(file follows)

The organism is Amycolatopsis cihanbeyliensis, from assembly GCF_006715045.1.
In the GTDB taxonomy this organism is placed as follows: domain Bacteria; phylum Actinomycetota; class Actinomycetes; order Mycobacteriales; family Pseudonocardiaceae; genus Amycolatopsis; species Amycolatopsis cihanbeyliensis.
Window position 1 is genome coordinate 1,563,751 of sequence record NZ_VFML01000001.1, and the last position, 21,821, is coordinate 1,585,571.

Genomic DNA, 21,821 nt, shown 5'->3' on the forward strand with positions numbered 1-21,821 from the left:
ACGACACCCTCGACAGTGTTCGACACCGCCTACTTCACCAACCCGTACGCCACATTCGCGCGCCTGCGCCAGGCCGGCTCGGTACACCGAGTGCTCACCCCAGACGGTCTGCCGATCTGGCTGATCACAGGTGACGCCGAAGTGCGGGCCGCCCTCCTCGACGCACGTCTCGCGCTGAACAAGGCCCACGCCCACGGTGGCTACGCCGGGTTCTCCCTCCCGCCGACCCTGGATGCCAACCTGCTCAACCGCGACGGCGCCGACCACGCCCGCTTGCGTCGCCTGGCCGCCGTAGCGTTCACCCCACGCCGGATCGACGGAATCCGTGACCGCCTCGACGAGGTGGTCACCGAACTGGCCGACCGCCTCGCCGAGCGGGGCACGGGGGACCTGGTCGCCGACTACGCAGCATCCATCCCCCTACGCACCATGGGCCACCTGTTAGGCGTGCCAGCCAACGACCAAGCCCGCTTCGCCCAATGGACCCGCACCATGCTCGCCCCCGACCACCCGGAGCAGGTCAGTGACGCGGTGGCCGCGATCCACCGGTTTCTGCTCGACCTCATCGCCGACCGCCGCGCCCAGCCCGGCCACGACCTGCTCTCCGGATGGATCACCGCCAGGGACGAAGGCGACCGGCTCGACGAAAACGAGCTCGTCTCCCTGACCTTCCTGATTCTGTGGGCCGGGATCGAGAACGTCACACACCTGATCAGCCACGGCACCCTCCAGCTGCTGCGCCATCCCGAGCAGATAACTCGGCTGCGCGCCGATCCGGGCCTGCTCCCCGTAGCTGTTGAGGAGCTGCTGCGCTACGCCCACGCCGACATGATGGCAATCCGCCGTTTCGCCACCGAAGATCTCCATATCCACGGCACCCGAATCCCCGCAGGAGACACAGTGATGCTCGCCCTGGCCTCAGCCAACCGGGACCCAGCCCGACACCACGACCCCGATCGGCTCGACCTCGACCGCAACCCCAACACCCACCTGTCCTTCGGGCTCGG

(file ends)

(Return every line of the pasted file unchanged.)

The organism is Amycolatopsis cihanbeyliensis, from assembly GCF_006715045.1.
In the GTDB taxonomy this organism is placed as follows: domain Bacteria; phylum Actinomycetota; class Actinomycetes; order Mycobacteriales; family Pseudonocardiaceae; genus Amycolatopsis; species Amycolatopsis cihanbeyliensis.
Window position 1 is genome coordinate 1,563,751 of sequence record NZ_VFML01000001.1, and the last position, 21,821, is coordinate 1,585,571.

Genomic DNA, 21,821 nt, shown 5'->3' on the forward strand with positions numbered 1-21,821 from the left:
ACGACACCCTCGACAGTGTTCGACACCGCCTACTTCACCAACCCGTACGCCACATTCGCGCGCCTGCGCCAGGCCGGCTCGGTACACCGAGTGCTCACCCCAGACGGTCTGCCGATCTGGCTGATCACAGGTGACGCCGAAGTGCGGGCCGCCCTCCTCGACGCACGTCTCGCGCTGAACAAGGCCCACGCCCACGGTGGCTACGCCGGGTTCTCCCTCCCGCCGACCCTGGATGCCAACCTGCTCAACCGCGACGGCGCCGACCACGCCCGCTTGCGTCGCCTGGCCGCCGTAGCGTTCACCCCACGCCGGATCGACGGAATCCGTGACCGCCTCGACGAGGTGGTCACCGAACTGGCCGACCGCCTCGCCGAGCGGGGCACGGGGGACCTGGTCGCCGACTACGCAGCATCCATCCCCCTACGCACCATGGGCCACCTGTTAGGCGTGCCAGCCAACGACCAAGCCCGCTTCGCCCAATGGACCCGCACCATGCTCGCCCCCGACCACCCGGAGCAGGTCAGTGACGCGGTGGCCGCGATCCACCGGTTTCTGCTCGACCTCATCGCCGACCGCCGCGCCCAGCCCGGCCACGACCTGCTCTCCGGATGGATCACCGCCAGGGACGAAGGCGACCGGCTCGACGAAAACGAGCTCGTCTCCCTGACCTTCCTGATTCTGTGGGCCGGGATCGAGAACGTCACACACCTGATCAGCCACGGCACCCTCCAGCTGCTGCGCCATCCCGAGCAGATAACTCGGCTGCGCGCCGATCCGGGCCTGCTCCCCGTAGCTGTTGAGGAGCTGCTGCGCTACGCCCACGCCGACATGATGGCAATCCGCCGTTTCGCCACCGAAGATCTCCATATCCACGGCACCCGAATCCCCGCAGGAGACACAGTGATGCTCGCCCTGGCCTCAGCCAACCGGGACCCAGCCCGACACCACGACCCCGATCGGCTCGACCTCGACCGCAACCCCAACACCCACCTGTCCTTCGGGCTCGG